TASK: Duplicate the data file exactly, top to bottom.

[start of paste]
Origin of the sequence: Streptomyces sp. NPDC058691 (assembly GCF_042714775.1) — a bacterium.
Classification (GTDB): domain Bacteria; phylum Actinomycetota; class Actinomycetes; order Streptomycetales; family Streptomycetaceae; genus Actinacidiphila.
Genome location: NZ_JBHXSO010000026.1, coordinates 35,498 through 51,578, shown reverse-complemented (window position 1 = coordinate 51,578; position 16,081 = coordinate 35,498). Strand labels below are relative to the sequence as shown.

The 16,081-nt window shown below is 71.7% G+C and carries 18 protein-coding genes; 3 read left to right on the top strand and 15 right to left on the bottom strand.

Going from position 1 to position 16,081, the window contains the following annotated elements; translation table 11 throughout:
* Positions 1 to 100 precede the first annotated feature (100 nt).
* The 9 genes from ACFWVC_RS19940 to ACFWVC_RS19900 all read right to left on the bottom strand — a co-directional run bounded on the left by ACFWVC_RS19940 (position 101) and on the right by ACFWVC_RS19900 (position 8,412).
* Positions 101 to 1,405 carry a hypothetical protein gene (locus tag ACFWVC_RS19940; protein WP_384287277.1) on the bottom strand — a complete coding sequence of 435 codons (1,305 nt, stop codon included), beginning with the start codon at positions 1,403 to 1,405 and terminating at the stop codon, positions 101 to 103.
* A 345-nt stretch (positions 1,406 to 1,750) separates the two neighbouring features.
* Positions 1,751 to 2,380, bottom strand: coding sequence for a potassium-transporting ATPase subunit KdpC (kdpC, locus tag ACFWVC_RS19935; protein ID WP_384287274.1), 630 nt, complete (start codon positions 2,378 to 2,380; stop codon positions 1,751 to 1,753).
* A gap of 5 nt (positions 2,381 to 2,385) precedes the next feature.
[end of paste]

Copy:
Origin of the sequence: Streptomyces sp. NPDC058691 (assembly GCF_042714775.1) — a bacterium.
Classification (GTDB): domain Bacteria; phylum Actinomycetota; class Actinomycetes; order Streptomycetales; family Streptomycetaceae; genus Actinacidiphila.
Genome location: NZ_JBHXSO010000026.1, coordinates 35,498 through 51,578, shown reverse-complemented (window position 1 = coordinate 51,578; position 16,081 = coordinate 35,498). Strand labels below are relative to the sequence as shown.

The 16,081-nt window shown below is 71.7% G+C and carries 18 protein-coding genes; 3 read left to right on the top strand and 15 right to left on the bottom strand.

Going from position 1 to position 16,081, the window contains the following annotated elements; translation table 11 throughout:
* Positions 1 to 100 precede the first annotated feature (100 nt).
* The 9 genes from ACFWVC_RS19940 to ACFWVC_RS19900 all read right to left on the bottom strand — a co-directional run bounded on the left by ACFWVC_RS19940 (position 101) and on the right by ACFWVC_RS19900 (position 8,412).
* Positions 101 to 1,405 carry a hypothetical protein gene (locus tag ACFWVC_RS19940; protein WP_384287277.1) on the bottom strand — a complete coding sequence of 435 codons (1,305 nt, stop codon included), beginning with the start codon at positions 1,403 to 1,405 and terminating at the stop codon, positions 101 to 103.
* A 345-nt stretch (positions 1,406 to 1,750) separates the two neighbouring features.
* Positions 1,751 to 2,380, bottom strand: coding sequence for a potassium-transporting ATPase subunit KdpC (kdpC, locus tag ACFWVC_RS19935; protein ID WP_384287274.1), 630 nt, complete (start codon positions 2,378 to 2,380; stop codon positions 1,751 to 1,753).
* A gap of 5 nt (positions 2,381 to 2,385) precedes the next feature.